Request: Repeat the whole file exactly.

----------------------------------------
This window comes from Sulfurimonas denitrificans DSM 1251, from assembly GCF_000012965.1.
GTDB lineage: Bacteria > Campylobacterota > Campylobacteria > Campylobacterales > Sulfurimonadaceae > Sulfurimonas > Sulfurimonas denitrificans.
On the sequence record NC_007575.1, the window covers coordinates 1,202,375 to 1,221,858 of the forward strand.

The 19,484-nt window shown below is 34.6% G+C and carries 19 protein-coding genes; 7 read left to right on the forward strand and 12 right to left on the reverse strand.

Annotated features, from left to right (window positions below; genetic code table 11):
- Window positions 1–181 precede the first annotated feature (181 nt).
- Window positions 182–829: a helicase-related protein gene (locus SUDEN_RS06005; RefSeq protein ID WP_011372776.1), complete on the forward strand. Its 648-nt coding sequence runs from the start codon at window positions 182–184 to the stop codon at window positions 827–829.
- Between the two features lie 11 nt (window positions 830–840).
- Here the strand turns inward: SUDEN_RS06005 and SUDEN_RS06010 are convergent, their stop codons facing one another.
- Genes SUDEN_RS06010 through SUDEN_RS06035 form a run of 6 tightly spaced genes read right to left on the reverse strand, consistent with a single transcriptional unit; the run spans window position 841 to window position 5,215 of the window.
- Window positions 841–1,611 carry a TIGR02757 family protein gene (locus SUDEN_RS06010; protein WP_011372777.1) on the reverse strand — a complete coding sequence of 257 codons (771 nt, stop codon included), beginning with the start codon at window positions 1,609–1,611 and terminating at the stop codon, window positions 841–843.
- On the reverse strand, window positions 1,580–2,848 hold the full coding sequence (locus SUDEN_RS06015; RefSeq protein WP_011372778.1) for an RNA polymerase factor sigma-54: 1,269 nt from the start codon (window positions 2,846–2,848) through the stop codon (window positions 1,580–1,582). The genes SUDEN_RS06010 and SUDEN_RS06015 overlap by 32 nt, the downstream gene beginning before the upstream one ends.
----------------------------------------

This window comes from Sulfurimonas denitrificans DSM 1251, from assembly GCF_000012965.1.
GTDB lineage: Bacteria > Campylobacterota > Campylobacteria > Campylobacterales > Sulfurimonadaceae > Sulfurimonas > Sulfurimonas denitrificans.
On the sequence record NC_007575.1, the window covers coordinates 1,202,375 to 1,221,858 of the forward strand.

The 19,484-nt window shown below is 34.6% G+C and carries 19 protein-coding genes; 7 read left to right on the forward strand and 12 right to left on the reverse strand.

Annotated features, from left to right (window positions below; genetic code table 11):
- Window positions 1–181 precede the first annotated feature (181 nt).
- Window positions 182–829: a helicase-related protein gene (locus SUDEN_RS06005; RefSeq protein ID WP_011372776.1), complete on the forward strand. Its 648-nt coding sequence runs from the start codon at window positions 182–184 to the stop codon at window positions 827–829.
- Between the two features lie 11 nt (window positions 830–840).
- Here the strand turns inward: SUDEN_RS06005 and SUDEN_RS06010 are convergent, their stop codons facing one another.
- Genes SUDEN_RS06010 through SUDEN_RS06035 form a run of 6 tightly spaced genes read right to left on the reverse strand, consistent with a single transcriptional unit; the run spans window position 841 to window position 5,215 of the window.
- Window positions 841–1,611 carry a TIGR02757 family protein gene (locus SUDEN_RS06010; protein WP_011372777.1) on the reverse strand — a complete coding sequence of 257 codons (771 nt, stop codon included), beginning with the start codon at window positions 1,609–1,611 and terminating at the stop codon, window positions 841–843.
- On the reverse strand, window positions 1,580–2,848 hold the full coding sequence (locus SUDEN_RS06015; RefSeq protein WP_011372778.1) for an RNA polymerase factor sigma-54: 1,269 nt from the start codon (window positions 2,846–2,848) through the stop codon (window positions 1,580–1,582). The genes SUDEN_RS06010 and SUDEN_RS06015 overlap by 32 nt, the downstream gene beginning before the upstream one ends.